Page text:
Don’t Stop Believin’
Don’t Stop Believin’: Pop Culture and Religion from “Ben-Hur” to Zombies by Robert K. Johnston
My rating: 1 of 5 stars
There were, I’ll admit, some interesting essays in this work. When you have a hundred to pick from, chances are you’ll find a few good ones. From the religious concepts found in The Godfather and Harry Potter, to the influence of Christianity on Mister Rogers, to the comparison of The Little Mermaid and God’s plan of salvation, to the Mormon themes in Twilight, these ones linked well-known pop culture people, movies, and books to religion and Christianity as I had been expecting to find throughout this book.
However, most of this book was a hodgepodge of biography, movie plot summaries, religious comparisons, and philosophical thoughts on various pop culture icons without any clear central theme or structure. The extent to which religion entered into each entry varied greatly. Some contained only a passing reference to it, such as questioning “Did the spiritual power contained in the African religious rituals release him from European or Catholic constraints?” Others focused on how the person’s religious beliefs shaped his or her life. Still others focused on how religion was portrayed (intentionally or not) by his or her life. And then there were the ones that made me go huh? that had no mention at all of religion, or that only mentioned it vaguely, saying things like that the subject “recognized the ‘spiritual function’ in which they created” (whatever that’s supposed to mean).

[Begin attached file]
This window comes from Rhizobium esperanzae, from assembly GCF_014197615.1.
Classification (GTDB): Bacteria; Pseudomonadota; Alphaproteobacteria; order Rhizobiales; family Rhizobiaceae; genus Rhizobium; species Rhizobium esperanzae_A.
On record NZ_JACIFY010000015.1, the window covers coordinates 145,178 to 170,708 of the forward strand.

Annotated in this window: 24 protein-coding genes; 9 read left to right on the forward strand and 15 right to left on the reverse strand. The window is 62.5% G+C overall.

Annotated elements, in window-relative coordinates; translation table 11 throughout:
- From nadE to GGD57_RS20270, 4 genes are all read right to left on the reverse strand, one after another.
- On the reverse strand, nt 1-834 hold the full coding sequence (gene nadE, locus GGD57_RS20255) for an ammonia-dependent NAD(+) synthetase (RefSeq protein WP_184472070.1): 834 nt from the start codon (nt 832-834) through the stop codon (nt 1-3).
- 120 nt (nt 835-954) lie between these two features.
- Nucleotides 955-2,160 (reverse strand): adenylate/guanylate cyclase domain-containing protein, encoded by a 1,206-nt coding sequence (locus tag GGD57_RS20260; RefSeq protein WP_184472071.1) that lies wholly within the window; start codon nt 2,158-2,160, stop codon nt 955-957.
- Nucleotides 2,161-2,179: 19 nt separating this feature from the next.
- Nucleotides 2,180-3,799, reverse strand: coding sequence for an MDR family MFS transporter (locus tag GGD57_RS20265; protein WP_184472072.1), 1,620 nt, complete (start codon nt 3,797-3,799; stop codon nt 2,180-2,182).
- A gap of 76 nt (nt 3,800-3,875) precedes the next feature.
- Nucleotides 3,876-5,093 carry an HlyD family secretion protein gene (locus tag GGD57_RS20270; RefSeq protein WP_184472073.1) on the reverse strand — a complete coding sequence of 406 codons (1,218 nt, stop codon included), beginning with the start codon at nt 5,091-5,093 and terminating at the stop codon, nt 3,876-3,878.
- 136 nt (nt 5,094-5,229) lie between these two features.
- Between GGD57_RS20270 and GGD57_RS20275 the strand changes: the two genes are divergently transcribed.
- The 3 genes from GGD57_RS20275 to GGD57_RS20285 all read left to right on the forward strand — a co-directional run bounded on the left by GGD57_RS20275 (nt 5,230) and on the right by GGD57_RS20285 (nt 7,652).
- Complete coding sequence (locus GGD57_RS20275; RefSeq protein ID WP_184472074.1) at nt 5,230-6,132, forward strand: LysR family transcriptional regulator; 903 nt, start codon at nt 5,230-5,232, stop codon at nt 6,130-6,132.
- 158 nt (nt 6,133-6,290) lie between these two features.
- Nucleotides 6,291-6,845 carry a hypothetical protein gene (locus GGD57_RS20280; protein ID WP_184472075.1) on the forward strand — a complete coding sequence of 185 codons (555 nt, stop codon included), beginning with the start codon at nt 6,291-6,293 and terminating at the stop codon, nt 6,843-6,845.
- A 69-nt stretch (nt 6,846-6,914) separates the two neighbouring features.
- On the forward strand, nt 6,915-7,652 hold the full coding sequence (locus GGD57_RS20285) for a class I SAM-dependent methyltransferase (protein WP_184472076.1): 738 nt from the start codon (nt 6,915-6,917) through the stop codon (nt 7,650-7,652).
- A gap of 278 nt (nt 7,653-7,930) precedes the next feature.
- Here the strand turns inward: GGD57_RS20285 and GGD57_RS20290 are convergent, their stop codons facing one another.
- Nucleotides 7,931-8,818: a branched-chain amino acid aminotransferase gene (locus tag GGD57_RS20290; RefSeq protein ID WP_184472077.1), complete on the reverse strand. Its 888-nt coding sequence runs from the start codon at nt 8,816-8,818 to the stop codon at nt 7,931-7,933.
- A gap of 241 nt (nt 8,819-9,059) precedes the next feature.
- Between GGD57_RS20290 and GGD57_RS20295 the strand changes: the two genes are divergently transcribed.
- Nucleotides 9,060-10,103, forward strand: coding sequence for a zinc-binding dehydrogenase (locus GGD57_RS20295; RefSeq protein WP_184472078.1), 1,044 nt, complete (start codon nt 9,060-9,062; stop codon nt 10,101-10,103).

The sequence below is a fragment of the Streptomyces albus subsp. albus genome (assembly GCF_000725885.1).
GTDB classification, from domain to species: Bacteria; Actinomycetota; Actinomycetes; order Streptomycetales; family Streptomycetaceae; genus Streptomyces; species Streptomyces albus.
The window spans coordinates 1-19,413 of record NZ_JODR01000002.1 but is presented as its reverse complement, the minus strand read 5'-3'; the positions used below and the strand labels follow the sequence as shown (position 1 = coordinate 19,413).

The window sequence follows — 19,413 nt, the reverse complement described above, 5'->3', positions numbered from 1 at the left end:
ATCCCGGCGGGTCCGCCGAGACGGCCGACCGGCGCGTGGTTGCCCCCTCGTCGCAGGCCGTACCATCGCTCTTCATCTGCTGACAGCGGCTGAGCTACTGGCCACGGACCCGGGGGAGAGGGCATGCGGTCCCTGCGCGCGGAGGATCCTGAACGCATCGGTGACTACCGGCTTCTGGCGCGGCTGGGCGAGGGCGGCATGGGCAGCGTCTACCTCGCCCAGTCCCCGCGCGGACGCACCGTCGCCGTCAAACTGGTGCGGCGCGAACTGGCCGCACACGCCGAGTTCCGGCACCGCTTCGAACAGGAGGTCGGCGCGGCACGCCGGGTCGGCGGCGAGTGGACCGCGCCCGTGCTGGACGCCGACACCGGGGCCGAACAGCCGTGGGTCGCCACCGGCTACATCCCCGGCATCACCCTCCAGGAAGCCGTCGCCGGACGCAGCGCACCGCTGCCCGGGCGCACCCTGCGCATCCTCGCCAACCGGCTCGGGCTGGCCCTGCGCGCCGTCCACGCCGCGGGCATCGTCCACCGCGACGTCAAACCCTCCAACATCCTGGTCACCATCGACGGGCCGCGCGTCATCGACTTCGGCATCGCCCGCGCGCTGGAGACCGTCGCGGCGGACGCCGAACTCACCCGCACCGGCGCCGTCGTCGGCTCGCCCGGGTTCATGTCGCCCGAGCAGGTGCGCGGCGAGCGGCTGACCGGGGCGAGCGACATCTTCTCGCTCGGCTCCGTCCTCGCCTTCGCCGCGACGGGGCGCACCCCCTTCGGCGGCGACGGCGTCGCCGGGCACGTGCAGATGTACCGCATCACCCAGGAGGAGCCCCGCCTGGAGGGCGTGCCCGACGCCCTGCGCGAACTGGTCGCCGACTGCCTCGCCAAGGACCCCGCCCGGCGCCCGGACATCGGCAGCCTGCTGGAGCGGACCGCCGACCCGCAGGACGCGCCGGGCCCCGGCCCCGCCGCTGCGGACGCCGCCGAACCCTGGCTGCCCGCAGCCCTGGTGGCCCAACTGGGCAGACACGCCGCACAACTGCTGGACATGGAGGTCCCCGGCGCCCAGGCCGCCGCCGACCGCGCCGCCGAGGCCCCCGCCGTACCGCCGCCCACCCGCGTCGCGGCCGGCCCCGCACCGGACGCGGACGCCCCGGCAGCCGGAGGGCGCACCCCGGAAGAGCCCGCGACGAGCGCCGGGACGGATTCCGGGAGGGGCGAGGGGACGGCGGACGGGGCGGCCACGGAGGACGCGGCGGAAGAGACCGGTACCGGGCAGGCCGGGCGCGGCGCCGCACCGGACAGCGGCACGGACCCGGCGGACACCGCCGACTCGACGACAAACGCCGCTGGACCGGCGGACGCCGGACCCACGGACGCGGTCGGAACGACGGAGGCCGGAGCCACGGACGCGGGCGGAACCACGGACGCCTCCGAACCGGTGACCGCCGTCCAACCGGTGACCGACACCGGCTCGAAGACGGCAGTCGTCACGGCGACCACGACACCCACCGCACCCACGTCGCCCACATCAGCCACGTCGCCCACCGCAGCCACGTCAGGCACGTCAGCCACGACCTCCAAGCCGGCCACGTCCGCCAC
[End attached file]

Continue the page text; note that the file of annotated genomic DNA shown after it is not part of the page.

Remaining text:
Theologically, this book left me confused and irritated. I finished the entries without any idea what message the authors were collectively trying to get across. There’s many vague references to “spirituality” or morality or spiritual matters that lack any sort of scriptural backing or substance. Lines about “through our adoration of these sports ‘gods,’ it may be that we encounter a mythic symbol of the means by which we are able to enter into this untarnished reality…” or “reminding us of the religious power of celebrity” (referring to how we idolize them) left me wondering if this was supposed to be a Christian book at all. Although the publisher is and the foreword and conclusion seem to imply that this is the case, the authors seem to go out of their way to avoid any sort of solid, Christian doctrinal stance.
In the conclusion, Johnston argues that God uses pop culture and the non-believing world as a continued revelation, and while God absolutely can work through unbelievers, I vary from him theologically in that I choose to take the “Traditional Approach” (which he condemns) — that “when dialoguing with popular culture, we should start with our theology and use our faith to judge the meaning of all else.” I prefer my revelations directly from the “God-breathed” Scriptures, and nothing Ellen or Oprah or Dr. Phil can say will change that.
Overall: A vaguely “spiritual” look at influential pop culture icons of the last decades.
Thank you to the publisher for providing me with a review copy of this book.